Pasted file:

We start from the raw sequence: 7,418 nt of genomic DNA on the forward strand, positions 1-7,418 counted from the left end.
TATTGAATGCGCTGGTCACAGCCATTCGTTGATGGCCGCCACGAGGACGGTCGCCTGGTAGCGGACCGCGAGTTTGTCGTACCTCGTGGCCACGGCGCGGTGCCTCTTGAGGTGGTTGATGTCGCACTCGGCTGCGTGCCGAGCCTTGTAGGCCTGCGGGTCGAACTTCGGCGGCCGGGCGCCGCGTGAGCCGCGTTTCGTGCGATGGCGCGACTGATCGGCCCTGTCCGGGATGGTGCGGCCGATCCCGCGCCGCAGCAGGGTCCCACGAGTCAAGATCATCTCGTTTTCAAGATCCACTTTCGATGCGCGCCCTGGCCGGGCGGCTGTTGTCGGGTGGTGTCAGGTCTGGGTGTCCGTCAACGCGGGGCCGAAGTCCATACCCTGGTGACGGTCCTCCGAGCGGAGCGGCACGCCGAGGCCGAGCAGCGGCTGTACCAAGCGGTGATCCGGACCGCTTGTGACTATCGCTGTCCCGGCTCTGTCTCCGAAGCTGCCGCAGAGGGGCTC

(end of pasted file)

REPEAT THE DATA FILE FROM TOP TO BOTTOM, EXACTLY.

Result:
We start from the raw sequence: 7,418 nt of genomic DNA on the forward strand, positions 1-7,418 counted from the left end.
TATTGAATGCGCTGGTCACAGCCATTCGTTGATGGCCGCCACGAGGACGGTCGCCTGGTAGCGGACCGCGAGTTTGTCGTACCTCGTGGCCACGGCGCGGTGCCTCTTGAGGTGGTTGATGTCGCACTCGGCTGCGTGCCGAGCCTTGTAGGCCTGCGGGTCGAACTTCGGCGGCCGGGCGCCGCGTGAGCCGCGTTTCGTGCGATGGCGCGACTGATCGGCCCTGTCCGGGATGGTGCGGCCGATCCCGCGCCGCAGCAGGGTCCCACGAGTCAAGATCATCTCGTTTTCAAGATCCACTTTCGATGCGCGCCCTGGCCGGGCGGCTGTTGTCGGGTGGTGTCAGGTCTGGGTGTCCGTCAACGCGGGGCCGAAGTCCATACCCTGGTGACGGTCCTCCGAGCGGAGCGGCACGCCGAGGCCGAGCAGCGGCTGTACCAAGCGGTGATCCGGACCGCTTGTGACTATCGCTGTCCCGGCTCTGTCTCCGAAGCTGCCGCAGAGGGGCTC